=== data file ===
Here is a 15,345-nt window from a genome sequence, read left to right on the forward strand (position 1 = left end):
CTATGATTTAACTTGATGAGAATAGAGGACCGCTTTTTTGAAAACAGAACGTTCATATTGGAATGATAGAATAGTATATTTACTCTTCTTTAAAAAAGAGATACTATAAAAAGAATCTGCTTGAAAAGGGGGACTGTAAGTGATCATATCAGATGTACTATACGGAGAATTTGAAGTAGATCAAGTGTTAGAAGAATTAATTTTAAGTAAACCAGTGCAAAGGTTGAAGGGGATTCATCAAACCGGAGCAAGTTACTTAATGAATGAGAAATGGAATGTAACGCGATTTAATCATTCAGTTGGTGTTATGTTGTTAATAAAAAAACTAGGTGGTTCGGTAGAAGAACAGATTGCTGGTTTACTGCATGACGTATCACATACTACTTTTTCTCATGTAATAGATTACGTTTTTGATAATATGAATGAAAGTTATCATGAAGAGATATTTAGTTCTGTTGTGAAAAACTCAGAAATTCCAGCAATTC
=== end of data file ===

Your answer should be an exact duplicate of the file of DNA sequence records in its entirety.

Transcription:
Here is a 15,345-nt window from a genome sequence, read left to right on the forward strand (position 1 = left end):
CTATGATTTAACTTGATGAGAATAGAGGACCGCTTTTTTGAAAACAGAACGTTCATATTGGAATGATAGAATAGTATATTTACTCTTCTTTAAAAAAGAGATACTATAAAAAGAATCTGCTTGAAAAGGGGGACTGTAAGTGATCATATCAGATGTACTATACGGAGAATTTGAAGTAGATCAAGTGTTAGAAGAATTAATTTTAAGTAAACCAGTGCAAAGGTTGAAGGGGATTCATCAAACCGGAGCAAGTTACTTAATGAATGAGAAATGGAATGTAACGCGATTTAATCATTCAGTTGGTGTTATGTTGTTAATAAAAAAACTAGGTGGTTCGGTAGAAGAACAGATTGCTGGTTTACTGCATGACGTATCACATACTACTTTTTCTCATGTAATAGATTACGTTTTTGATAATATGAATGAAAGTTATCATGAAGAGATATTTAGTTCTGTTGTGAAAAACTCAGAAATTCCAGCAATTC